That “disc” is exactly how astronomers think moons form. A planet’s gravity captures surrounding dust and gas, then its rotation whips that material into a spinning disc. Over time, the dust and gas falls together into moons. Astronomers still don’t fully understand how this process works, so they could learn a lot from studying this planet.

Similarly, the star itself has a disc – material that could one day coalesce into new planets.

“These new observations are also extremely important to prove theories of planet formation that could not be tested until now,” Jaehan Bae, a researcher at the Earth and Planets Laboratory of the Carnegie Institution for Science, who co-authored the study, said in a press release.

The first image, above, shows the star at the center of the disc. The system is called PDS 70, and the planet with the moon disc is called PDS 70c.

The planet’s moon-making halo, captured below, is about the width of the distance between Earth and the sun. That’s about 500 times larger than Saturn’s rings.

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The planet PDS 70c and its disc.

The disc contains enough material to make three moons the size of our own moon, according to the astronomers, who published their research in The Astrophysical Journal Letters on Thursday.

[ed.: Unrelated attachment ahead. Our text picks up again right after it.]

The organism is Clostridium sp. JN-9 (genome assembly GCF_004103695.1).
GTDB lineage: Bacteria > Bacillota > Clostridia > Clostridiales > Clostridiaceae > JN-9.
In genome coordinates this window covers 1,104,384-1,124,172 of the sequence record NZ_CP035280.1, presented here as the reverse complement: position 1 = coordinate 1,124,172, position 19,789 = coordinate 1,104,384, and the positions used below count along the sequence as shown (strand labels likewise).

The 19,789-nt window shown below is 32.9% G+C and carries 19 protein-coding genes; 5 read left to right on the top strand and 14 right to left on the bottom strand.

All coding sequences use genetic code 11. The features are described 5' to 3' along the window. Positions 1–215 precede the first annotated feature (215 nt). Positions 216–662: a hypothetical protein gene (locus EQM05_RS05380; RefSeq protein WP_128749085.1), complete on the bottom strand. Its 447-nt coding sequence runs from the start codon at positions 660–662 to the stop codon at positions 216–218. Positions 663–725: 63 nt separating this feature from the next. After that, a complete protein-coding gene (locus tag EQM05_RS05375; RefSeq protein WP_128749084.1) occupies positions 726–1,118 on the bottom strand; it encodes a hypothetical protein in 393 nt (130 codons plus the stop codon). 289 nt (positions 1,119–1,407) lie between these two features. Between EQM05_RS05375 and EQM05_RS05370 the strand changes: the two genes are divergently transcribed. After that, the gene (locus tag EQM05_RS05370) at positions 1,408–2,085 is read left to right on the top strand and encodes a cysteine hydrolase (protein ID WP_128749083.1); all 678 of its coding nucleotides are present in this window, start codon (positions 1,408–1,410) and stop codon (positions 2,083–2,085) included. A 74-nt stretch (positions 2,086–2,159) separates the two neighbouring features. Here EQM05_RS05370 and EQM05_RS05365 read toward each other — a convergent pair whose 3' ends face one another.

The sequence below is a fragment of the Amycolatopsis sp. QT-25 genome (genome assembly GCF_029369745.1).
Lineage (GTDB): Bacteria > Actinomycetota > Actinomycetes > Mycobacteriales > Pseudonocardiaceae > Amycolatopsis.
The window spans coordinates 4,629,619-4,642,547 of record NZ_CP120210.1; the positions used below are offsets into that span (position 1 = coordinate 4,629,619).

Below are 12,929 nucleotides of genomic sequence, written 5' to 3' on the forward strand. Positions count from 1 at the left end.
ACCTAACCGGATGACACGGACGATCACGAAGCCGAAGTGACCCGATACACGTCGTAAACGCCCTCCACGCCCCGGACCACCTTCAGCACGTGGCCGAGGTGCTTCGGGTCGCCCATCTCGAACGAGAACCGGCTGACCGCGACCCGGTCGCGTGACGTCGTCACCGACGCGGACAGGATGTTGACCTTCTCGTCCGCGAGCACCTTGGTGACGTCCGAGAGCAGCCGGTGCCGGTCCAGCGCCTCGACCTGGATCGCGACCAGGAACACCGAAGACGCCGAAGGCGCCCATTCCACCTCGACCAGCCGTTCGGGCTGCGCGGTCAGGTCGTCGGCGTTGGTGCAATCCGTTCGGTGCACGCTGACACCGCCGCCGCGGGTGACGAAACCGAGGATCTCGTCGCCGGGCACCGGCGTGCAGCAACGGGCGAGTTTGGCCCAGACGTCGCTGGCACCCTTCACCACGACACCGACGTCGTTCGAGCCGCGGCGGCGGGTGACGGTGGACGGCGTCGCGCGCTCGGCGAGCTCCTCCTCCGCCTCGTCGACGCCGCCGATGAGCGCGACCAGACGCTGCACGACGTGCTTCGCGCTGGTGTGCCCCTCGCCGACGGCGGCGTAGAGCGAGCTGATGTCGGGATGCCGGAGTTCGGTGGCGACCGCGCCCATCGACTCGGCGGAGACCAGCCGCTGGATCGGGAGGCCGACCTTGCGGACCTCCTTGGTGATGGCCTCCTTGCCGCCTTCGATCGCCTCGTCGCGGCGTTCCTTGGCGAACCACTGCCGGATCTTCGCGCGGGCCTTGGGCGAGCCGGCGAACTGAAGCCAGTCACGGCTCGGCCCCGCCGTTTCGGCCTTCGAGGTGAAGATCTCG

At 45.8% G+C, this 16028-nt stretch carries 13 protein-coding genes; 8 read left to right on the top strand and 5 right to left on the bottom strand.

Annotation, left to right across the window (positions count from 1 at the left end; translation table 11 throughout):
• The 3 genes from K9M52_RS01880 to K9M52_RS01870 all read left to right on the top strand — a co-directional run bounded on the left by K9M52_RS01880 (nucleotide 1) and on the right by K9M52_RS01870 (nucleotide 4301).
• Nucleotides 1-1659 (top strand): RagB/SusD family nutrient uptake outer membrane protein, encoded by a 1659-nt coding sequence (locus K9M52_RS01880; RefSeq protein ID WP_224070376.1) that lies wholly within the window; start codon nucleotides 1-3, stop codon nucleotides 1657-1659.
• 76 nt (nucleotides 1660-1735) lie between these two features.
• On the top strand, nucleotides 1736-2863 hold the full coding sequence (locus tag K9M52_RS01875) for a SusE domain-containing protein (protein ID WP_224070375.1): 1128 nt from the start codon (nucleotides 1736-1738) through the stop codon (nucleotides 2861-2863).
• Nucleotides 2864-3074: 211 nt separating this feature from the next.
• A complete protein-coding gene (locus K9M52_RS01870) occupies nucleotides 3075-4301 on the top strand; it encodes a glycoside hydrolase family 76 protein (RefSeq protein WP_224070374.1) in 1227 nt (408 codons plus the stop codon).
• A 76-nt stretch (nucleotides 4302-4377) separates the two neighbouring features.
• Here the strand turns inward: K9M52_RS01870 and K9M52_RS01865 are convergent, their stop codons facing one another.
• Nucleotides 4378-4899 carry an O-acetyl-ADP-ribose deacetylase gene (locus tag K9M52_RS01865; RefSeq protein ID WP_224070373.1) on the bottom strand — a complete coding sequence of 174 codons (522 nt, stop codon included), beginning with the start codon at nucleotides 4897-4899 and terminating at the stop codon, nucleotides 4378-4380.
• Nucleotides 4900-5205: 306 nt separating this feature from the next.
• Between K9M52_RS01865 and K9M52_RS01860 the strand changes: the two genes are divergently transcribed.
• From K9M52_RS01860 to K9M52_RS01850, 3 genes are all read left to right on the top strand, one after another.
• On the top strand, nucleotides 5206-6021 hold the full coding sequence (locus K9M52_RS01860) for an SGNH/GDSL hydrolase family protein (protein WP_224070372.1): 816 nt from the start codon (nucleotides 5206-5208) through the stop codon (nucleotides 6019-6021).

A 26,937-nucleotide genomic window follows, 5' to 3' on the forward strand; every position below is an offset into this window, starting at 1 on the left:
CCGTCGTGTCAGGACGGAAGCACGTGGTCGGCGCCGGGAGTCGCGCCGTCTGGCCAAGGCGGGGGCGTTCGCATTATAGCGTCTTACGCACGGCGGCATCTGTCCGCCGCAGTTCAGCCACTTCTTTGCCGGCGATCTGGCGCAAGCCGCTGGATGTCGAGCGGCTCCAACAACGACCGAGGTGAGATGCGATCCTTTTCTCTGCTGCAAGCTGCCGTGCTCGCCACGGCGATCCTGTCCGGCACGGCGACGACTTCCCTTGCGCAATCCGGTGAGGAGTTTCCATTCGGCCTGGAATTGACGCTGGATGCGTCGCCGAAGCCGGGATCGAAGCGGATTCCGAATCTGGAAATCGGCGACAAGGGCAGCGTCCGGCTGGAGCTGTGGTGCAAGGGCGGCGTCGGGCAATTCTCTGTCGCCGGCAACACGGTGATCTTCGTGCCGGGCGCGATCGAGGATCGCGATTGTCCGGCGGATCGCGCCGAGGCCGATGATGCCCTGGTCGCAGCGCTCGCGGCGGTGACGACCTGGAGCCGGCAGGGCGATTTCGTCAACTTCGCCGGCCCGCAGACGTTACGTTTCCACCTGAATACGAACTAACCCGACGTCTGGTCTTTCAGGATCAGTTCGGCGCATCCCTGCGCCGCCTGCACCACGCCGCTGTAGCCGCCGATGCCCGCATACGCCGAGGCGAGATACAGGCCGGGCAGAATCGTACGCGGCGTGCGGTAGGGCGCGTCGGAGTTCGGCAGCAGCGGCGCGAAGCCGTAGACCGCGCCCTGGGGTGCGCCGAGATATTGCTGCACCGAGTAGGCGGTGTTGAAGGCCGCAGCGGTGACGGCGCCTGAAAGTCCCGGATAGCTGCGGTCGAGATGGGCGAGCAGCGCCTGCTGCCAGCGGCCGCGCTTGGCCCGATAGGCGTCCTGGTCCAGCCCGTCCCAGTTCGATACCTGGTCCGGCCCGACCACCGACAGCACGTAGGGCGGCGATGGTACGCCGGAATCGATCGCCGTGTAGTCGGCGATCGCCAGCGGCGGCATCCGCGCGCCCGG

“In short, it is still unclear when, where, and how planets and moons form,” Stefano Facchini, a co-author of the study and research fellow at the European Southern Observatory, said in the release. “This system therefore offers us a unique opportunity to observe and study the processes of planet and satellite formation.”

The other planet circling this star does not show signs of a disc. The researchers said this could indicate that the moon-disc planet gobbled up all the available material, starving its twin. In addition to forming moons, the disc is likely helping the planet grow larger as material slowly falls into it.

The researchers plan to look at this star and its disc-adorned planet more closely with the Extremely Large Telescope, still under construction in Chile’s Atacama Desert. Once built, it will be the largest visible- and infrared-light telescope on Earth.